By Samson Wassara
The political crisis of 15 December 2013 is the tip of an iceberg that remains to be dealt with in the immediate future or over a relatively longer period of time. The causes of the crisis are rooted in historical legacies of the long civil war that seemed to have ended with the signature of the Comprehensive Peace Agreement (CPA) in January 2005. However, the cosmetic reconciliation between the SPLM/A leading to the signing of the CPA did not heal the wounds of the 1991 rift. Origins but not causes of the current crisis can be traced back to the event. But causes of the current crisis are associated with the past. What is significant is the indifference of third parties, both national and international, which contributed to the outbreak of untold violence in Juba that is spreading rapidly in the Greater Upper Nile region.
In the first place, the failure of institutionalization of the political system and disregard for the rules of the game are the immediate foundational causes of the crisis. The Government of Southern Sudan (GoSS) was established on a weak foundation. The establishment of institutions was based on ethnic aggregation and personality cults. The political system entrenched institutionalized mistrust where political leaders had more faith in ethnic protégées than in national institutions enshrined in the Transitional Constitution of the Republic of South Sudan (TCRSS). Established institutions were highly politicized without taking due note of rules and regulations governing them. Conversely, where there were such rules and regulations they were relegated to the margins of the modus operandi. These structures were inherited by the government of South Sudan at independence on 9 July 2011. Further, little attention was paid to national reconciliation. Political leaders missed the opportunity to promote post-conflict peace building among people and institutions after the unity of South Sudan demonstrated during the Referendum vote of January 2011.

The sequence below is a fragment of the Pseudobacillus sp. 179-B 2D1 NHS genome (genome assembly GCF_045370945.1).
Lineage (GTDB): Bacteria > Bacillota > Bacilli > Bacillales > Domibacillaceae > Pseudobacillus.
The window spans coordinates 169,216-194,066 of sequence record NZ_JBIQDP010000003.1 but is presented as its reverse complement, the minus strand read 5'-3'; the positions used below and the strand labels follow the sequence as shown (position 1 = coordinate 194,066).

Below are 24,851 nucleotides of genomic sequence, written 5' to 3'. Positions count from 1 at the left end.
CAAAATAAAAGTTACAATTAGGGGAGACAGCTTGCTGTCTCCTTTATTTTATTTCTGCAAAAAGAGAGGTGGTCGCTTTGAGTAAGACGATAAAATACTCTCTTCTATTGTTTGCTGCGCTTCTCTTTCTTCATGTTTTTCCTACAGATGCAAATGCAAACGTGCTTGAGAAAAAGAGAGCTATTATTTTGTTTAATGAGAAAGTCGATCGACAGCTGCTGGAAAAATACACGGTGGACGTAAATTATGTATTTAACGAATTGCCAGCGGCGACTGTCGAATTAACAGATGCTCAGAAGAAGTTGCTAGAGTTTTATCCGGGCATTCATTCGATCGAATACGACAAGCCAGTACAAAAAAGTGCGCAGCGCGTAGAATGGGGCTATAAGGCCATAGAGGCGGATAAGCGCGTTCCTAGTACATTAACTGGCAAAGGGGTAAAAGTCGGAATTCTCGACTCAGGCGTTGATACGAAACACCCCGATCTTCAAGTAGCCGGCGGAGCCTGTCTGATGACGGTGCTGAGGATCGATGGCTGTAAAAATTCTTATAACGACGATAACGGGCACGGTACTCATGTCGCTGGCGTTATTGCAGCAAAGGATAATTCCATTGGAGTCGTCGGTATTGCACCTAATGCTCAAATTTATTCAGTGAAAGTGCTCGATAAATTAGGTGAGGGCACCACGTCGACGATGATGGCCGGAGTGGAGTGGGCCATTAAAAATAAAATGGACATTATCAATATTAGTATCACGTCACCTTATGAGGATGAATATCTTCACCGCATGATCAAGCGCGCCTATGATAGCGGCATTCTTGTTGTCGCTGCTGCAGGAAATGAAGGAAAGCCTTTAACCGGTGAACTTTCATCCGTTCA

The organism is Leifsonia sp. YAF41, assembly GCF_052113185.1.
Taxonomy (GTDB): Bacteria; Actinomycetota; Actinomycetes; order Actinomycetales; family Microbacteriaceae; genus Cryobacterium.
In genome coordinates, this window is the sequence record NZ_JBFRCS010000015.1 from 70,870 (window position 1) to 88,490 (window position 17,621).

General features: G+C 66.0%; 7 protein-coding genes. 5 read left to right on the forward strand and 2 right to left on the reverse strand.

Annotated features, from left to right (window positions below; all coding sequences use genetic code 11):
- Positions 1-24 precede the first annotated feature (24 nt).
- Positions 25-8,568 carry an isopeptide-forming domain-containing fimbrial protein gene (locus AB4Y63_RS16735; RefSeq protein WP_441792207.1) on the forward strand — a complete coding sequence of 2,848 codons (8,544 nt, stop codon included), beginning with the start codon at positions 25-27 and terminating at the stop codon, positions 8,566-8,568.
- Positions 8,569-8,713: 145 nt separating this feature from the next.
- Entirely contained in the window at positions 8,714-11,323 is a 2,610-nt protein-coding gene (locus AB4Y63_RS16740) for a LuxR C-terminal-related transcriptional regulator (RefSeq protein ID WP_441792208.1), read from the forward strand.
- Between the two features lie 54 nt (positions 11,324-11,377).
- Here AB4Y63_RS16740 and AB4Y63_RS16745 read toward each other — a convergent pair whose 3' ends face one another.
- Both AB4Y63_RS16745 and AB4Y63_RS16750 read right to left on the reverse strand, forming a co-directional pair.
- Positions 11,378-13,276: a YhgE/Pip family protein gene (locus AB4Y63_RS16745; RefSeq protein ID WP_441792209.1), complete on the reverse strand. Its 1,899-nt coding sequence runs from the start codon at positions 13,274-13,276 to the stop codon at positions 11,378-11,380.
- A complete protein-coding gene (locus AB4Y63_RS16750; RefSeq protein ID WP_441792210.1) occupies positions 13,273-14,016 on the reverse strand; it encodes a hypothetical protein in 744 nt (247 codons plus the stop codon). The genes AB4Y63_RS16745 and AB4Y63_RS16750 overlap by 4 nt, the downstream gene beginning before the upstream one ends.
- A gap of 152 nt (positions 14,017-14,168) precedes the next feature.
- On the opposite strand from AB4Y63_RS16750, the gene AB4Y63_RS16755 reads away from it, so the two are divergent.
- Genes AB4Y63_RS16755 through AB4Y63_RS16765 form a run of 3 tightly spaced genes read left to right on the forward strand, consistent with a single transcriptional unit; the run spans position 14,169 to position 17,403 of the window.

Another element of discord in the process of state building is the impact of 2010 elections on relationship among SPLM political contenders in South Sudan. The aftermath of the elections witnessed crack in the ranks of SPLM members. Less attention was paid to the problem of SPLM and independents even when some members of the party resorted to violence and mini-rebellions. The logic of militarism dominated the attitudes of actors on the political stage such as “those who are not with us and have taken up weapons should be crushed militarily.” The logic of militarism dominated political discourses with strong support of political groups in the absence of active and effect civil society organizations (CSOs) in the country.
The weak nature of opposition has its role in the perpetuation of instability in the country. With exception of the numerically weak SPLM-DC, their voices were rarely heard. Many of the so-called opposition political parties engaged in unnecessary disputes that tore them apart. If they were in power they would have divided the country as what we are witnessing today. So, the absence of alternative views nurtured intolerance in the ranks of the government and the party. Therefore, the society adopted resignation and the attitude of “wait and see.” This situation of indifference did not the help the cause of state building and corrective measures in policies of the fragmented ruling party.
Structural problems in the formation of political institutions add another dimension to the current crisis. The end of long civil war witnessed integration of multiple strata of civil and military organizations into political units like the civil service, political parties and security sector institutions. These institutions were composed of blocks of war-time groups whose attitudes and behaviour structurally undermined nation-building processes. This could clearly be seen in entourages of people holding top national executive positions. They recruited armies of body guards from their family members, clans, tribal or regional clusters. This fact demonstrates the composite of the fragile political system before and after independence of South Sudan.